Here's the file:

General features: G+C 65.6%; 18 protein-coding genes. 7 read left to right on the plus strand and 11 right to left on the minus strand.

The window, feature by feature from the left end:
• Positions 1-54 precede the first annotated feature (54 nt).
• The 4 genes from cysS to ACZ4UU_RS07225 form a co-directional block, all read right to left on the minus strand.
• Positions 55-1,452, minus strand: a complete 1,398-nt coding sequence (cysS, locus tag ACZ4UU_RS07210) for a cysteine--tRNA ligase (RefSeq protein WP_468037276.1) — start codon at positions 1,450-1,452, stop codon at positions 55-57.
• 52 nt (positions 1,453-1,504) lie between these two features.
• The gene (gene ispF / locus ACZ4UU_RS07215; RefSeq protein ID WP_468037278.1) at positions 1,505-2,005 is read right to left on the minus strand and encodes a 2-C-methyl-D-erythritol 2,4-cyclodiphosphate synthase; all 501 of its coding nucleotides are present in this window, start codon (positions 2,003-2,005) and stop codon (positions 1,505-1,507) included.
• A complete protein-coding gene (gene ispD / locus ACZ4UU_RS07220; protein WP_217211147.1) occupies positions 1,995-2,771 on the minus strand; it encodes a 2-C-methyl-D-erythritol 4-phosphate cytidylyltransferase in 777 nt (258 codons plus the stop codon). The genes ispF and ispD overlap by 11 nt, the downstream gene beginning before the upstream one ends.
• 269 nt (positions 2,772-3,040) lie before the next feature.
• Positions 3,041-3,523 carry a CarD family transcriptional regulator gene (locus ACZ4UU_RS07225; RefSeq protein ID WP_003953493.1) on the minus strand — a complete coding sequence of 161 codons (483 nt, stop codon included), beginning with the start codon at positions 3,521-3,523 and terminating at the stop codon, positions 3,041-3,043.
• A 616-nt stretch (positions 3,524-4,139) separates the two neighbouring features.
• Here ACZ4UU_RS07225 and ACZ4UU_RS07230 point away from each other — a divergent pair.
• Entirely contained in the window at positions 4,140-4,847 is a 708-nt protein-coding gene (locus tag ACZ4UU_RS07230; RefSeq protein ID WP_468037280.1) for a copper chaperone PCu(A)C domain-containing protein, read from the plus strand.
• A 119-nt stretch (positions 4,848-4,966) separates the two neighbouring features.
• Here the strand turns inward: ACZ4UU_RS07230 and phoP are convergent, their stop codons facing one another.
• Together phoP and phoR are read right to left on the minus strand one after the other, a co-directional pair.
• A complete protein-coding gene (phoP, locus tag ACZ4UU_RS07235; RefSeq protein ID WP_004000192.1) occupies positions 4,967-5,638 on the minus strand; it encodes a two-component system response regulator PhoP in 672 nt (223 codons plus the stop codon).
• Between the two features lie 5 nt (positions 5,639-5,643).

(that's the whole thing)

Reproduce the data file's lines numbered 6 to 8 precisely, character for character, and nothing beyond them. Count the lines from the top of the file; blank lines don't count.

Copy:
• 52 nt (positions 1,453-1,504) lie between these two features.
• The gene (gene ispF / locus ACZ4UU_RS07215; RefSeq protein ID WP_468037278.1) at positions 1,505-2,005 is read right to left on the minus strand and encodes a 2-C-methyl-D-erythritol 2,4-cyclodiphosphate synthase; all 501 of its coding nucleotides are present in this window, start codon (positions 2,003-2,005) and stop codon (positions 1,505-1,507) included.
• A complete protein-coding gene (gene ispD / locus ACZ4UU_RS07220; protein WP_217211147.1) occupies positions 1,995-2,771 on the minus strand; it encodes a 2-C-methyl-D-erythritol 4-phosphate cytidylyltransferase in 777 nt (258 codons plus the stop codon). The genes ispF and ispD overlap by 11 nt, the downstream gene beginning before the upstream one ends.